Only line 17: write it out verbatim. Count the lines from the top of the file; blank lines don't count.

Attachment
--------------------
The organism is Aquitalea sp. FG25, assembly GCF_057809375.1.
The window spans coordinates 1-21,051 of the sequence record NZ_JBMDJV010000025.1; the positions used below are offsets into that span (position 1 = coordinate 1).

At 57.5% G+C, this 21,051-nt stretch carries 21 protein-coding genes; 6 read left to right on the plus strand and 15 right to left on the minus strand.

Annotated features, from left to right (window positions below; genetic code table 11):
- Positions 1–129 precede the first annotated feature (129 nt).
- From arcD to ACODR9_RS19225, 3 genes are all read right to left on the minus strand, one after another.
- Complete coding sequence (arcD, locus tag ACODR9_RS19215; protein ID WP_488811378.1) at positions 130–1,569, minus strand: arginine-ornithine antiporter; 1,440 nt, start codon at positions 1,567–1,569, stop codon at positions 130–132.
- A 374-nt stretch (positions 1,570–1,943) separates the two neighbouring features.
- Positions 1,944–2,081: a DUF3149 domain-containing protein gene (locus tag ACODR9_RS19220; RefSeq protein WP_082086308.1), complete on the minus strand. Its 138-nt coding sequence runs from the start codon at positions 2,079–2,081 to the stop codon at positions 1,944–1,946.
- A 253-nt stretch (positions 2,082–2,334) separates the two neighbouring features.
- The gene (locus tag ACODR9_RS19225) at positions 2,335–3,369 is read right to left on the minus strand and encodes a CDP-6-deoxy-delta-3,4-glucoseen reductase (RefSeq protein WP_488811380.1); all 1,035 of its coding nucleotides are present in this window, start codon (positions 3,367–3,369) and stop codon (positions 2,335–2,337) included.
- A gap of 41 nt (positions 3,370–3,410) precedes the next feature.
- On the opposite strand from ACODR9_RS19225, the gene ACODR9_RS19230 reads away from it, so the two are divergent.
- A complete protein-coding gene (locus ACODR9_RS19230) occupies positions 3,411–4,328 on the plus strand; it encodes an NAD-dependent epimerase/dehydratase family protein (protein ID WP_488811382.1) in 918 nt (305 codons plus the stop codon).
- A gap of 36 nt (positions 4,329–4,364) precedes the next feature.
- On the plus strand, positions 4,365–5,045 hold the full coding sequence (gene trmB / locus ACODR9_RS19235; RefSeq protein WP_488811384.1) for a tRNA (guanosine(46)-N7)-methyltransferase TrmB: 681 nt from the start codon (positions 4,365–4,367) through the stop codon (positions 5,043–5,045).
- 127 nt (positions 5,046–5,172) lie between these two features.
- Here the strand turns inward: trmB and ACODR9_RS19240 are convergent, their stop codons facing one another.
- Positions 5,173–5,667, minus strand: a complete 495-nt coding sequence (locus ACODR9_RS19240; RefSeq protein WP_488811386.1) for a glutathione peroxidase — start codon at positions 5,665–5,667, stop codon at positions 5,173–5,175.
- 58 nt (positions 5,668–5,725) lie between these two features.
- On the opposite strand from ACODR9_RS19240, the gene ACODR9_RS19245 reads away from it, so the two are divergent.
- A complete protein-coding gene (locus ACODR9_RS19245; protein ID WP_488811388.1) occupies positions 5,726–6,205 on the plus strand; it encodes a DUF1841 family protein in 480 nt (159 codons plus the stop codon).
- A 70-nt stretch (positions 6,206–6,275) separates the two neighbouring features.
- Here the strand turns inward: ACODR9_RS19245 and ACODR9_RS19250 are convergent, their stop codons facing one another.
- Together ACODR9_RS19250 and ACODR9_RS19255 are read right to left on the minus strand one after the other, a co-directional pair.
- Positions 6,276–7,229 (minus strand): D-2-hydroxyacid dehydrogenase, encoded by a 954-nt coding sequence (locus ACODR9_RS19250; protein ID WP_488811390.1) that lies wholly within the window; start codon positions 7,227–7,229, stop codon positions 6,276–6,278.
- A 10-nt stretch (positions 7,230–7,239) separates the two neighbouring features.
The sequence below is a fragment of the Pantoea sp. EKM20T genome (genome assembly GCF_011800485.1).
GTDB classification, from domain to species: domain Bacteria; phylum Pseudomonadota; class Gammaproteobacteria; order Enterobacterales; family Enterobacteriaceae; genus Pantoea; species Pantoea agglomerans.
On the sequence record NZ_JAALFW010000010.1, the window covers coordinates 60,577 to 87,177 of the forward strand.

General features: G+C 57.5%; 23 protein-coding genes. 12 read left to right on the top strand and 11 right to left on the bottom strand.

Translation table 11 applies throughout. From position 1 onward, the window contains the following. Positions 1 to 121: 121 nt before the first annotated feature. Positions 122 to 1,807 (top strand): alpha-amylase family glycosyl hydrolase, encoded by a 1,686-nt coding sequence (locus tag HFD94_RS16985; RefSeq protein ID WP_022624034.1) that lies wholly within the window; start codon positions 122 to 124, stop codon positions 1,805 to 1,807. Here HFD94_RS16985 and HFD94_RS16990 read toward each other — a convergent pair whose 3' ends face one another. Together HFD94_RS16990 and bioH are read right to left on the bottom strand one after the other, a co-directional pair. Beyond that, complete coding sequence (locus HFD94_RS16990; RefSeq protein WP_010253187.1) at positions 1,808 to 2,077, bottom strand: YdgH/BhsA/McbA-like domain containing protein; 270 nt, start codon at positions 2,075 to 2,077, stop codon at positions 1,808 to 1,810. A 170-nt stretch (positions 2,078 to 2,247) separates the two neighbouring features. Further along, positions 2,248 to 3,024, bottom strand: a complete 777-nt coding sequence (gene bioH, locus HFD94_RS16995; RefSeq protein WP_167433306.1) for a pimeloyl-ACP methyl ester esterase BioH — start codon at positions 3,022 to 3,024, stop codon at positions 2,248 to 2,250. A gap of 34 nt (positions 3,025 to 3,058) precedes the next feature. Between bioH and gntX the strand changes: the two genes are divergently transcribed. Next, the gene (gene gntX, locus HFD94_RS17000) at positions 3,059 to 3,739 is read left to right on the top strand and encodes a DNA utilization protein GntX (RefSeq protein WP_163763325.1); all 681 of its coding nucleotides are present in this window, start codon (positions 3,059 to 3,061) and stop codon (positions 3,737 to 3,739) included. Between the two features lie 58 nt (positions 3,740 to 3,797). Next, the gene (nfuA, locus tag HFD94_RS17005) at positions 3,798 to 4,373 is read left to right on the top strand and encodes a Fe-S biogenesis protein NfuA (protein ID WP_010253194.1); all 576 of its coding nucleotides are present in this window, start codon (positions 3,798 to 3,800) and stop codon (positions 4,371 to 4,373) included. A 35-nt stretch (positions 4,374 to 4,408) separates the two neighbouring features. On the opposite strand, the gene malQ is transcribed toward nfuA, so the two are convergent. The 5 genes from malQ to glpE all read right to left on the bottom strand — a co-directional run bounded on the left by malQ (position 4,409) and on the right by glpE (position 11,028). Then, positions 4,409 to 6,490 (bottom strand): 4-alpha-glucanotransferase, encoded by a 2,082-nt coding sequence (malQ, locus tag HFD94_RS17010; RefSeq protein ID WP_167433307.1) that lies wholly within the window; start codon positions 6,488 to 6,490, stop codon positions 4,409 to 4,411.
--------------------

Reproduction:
- 127 nt (positions 5,046–5,172) lie between these two features.